Tag Archives: behavioural finance

It’s time to do the Mickey Blue (again)

I recently watched someone using a leaf blower to clear their pavement. As I watched, it struck me what a pointless exercise it was and it crossed my mind that the leaf blower must be one of the most senseless machines yet invented. Continue reading It’s time to do the Mickey Blue (again)

Emotional beings

Let’s face it, we’re emotional beings (thankfully). We laugh at comedy and cry at tragedy. We give money more easily to beggars on cold and rainy days, or to mothers with young children than to single men on the side of the road. We buy things on sale (with money we don’t have) even though we don’t need them and yet we dump our investments when the markets go on sale.
Continue reading Emotional beings


On a recent car trip, my daughter insisted on playing some of her music – 2 of the songs on the “hit list” were “Bear necessities” from the Jungle Book and “Hakuna Matata” from The Lion King. When the music finished there was a follow up question from her to me – “what’s your favourite Disney movie, dad?”

I thought about it and decided that “Disney” could now include Pixar and went with “The Incredibles” followed by “Monsters Inc”. And then I asked her. “Jungle book, followed by Lion King” was her reply. Her younger brother concurred.
As I pondered this I realised I had just witnessed a case of what behavioural economists call “anchoring” in practice. In short, anchoring can be described as the human behaviour trait that gives more importance to recent history than to things that happened long ago. This tends to skew our view of things…we all do it and we all need to be aware of it, especially when it comes to our money. For a more precise definition read the bit below by the people that first described the concept, Nobel prize winners Amos Tversky and Daniel Kahneman.


“Anchoring is a particular form of priming effect whereby initial exposure to a number serves as a reference point and influences subsequent judgments about value. The process usually occurs without our awareness (Tversky & Kahneman, 1974), and sometimes it occurs when people’s price perceptions are influenced by reference points. For example, the price of the first house shown to us by an estate agent may serve as an anchor and influence perceptions of houses subsequently presented to us (as relatively cheap or expensive). These effects have also been shown in consumer behavior whereby not only explicit slogans to buy more (e.g. “Buy 18 Snickers bars for your freezer”), but also purchase quantity limits (e.g. “limit of 12 per person”) or ‘expansion anchors’ (e.g. “101 uses!”) can increase purchase quantities (Wansink, Kent, & Hoch, 1998).” https://www.behavioraleconomics.com/mini-encyclopedia-of-be/anchoring-heuristic/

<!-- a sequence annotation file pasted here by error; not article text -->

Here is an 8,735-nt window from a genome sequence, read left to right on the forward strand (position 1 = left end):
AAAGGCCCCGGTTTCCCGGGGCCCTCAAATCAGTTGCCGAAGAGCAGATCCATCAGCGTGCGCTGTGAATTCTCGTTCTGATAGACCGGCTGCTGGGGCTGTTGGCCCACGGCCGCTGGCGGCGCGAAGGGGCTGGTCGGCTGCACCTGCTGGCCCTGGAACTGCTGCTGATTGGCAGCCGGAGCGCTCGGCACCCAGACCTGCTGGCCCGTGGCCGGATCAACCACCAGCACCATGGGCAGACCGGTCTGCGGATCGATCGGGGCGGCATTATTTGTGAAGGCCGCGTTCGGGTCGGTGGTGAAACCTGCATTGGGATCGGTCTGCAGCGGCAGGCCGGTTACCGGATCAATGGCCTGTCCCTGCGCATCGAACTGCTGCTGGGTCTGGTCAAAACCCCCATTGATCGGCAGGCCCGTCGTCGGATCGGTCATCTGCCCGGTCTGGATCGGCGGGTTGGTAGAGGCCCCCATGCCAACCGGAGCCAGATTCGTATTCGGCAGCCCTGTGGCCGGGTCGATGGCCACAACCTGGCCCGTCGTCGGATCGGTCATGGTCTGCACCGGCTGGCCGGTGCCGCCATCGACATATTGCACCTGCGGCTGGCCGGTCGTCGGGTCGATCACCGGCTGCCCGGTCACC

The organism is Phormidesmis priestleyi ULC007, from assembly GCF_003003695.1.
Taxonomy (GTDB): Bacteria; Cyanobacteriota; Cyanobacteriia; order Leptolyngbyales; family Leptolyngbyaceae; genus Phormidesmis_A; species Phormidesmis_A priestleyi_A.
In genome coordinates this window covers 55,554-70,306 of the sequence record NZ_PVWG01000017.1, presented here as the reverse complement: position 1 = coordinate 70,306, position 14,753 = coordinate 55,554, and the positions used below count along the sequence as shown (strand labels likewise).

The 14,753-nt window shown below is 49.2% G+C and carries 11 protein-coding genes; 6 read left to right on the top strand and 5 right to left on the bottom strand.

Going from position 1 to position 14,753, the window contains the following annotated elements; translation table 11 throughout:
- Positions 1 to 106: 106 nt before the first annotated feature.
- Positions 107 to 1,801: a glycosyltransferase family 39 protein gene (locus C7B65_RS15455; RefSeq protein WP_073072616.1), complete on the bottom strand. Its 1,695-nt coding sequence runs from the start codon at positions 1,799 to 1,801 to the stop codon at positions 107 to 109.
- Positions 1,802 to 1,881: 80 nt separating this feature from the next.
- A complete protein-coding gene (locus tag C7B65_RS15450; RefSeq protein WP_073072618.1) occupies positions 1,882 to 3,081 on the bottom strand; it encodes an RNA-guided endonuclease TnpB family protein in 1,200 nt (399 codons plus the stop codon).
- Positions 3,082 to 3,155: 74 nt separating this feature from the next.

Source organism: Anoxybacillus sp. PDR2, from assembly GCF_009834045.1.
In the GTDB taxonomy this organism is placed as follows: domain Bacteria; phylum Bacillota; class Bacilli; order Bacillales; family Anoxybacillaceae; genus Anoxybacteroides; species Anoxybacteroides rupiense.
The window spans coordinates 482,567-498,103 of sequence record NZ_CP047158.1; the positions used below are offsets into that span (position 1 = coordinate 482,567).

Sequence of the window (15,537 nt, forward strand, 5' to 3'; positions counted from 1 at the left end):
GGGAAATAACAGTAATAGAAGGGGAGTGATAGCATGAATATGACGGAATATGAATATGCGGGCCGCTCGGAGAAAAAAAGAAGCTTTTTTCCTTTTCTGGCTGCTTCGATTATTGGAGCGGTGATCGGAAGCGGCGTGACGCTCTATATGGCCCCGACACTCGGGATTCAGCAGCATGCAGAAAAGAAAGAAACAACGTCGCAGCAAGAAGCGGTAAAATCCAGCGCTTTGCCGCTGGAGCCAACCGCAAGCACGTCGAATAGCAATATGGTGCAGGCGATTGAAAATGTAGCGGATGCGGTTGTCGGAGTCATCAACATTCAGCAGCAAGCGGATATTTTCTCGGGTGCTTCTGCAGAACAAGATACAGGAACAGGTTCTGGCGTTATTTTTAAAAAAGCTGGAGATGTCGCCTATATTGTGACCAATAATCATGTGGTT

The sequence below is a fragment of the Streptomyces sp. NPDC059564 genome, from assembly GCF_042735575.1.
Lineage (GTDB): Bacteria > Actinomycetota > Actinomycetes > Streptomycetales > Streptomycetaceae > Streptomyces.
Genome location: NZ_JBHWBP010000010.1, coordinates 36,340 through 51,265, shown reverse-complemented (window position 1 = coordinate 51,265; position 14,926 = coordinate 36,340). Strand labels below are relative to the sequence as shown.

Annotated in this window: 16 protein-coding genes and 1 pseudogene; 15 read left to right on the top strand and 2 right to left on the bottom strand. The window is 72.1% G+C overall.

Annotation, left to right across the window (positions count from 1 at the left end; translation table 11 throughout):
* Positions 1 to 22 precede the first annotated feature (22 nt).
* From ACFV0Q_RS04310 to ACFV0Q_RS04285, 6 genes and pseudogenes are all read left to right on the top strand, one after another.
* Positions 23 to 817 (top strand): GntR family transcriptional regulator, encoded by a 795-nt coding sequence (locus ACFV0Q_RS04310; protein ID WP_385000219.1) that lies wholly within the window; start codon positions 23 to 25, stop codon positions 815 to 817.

Rational or what?

It may be mid-Winter and it may be cold but there is a lot of heat being generated by all the media coverage the Malema is currently getting. Not sure whose agenda it is serving but someone is surely behind it all. In the light of this, there was an excellent interview with Professor Steven Friedman on 567 Cape Talk last night:

“Professor Steven Friedman says while much of the public debate portrays Julius Malema as an immensely powerful figure, all the evidence suggests that he largely does what he is told by senior politicians – and, perhaps, business people in the ANC who may also help him to afford his lifestyle. “Whether Zuma is challenged for the ANC presidency next year will be decided by senior figures who will convey their decision to the league.” Friedman says this may be the most over-cooked story in South African history, and it’s not analysis or commentary it’s hysteria on the part of journalists and political analysts.”

And just before you sound off about him being naive or that he has blinkers on, pause for a second to consider just how emotional and irrational our behaviour as humans often is.

“Did you know that in the aftermath of the Japanese earthquake and subsequent tsunami in March of this year, another event passed largely unnoticed in the western world. It was a mania of epic proportions, yet only lasted a week or two. The Chinese public, in the mistaken belief that eating iodised salt would help to prevent radiation sickness, bought up large quantities of such salt. This together with speculative entrepreneurs buying tons of salt, drove the price up by at least 900% within a matter of days. It took repeated statements from authorities before calm was restored, despite the fact that Beijing is almost 3000km away from the Fukushima nuclear accident. But at the height of the mania, the public even took to buying stocks of soy sauce as a salt replacement.”

Thanks to Atlantic Asset Management for the bit above about the Salt Bubble of 2011